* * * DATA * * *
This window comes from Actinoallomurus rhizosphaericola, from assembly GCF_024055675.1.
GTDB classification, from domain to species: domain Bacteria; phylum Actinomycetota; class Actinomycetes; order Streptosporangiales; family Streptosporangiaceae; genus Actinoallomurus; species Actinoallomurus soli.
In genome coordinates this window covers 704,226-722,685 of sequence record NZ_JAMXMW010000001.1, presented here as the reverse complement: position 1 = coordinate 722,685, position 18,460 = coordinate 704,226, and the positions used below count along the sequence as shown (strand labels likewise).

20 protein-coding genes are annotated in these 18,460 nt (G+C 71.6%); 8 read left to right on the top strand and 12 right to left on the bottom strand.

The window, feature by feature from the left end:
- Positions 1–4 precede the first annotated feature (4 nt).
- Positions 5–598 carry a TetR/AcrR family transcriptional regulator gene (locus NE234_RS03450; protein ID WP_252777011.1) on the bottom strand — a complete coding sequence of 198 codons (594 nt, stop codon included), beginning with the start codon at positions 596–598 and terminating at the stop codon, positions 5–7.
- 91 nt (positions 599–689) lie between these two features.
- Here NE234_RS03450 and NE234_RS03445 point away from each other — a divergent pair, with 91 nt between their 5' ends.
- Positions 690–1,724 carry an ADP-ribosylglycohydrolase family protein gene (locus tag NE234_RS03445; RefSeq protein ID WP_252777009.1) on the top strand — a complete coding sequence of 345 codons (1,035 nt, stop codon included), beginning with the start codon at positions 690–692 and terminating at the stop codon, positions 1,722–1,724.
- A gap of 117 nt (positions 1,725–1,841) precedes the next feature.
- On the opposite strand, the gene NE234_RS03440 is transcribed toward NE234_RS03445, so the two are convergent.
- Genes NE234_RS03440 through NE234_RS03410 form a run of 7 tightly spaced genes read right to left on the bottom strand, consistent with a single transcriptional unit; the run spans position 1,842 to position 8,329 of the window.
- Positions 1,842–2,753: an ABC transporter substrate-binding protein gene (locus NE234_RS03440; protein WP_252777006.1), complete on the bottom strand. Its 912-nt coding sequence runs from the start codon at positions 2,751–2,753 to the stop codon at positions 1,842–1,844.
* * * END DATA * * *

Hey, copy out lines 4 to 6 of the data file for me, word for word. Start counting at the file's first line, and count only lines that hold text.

20 protein-coding genes are annotated in these 18,460 nt (G+C 71.6%); 8 read left to right on the top strand and 12 right to left on the bottom strand.

The window, feature by feature from the left end:
- Positions 1–4 precede the first annotated feature (4 nt).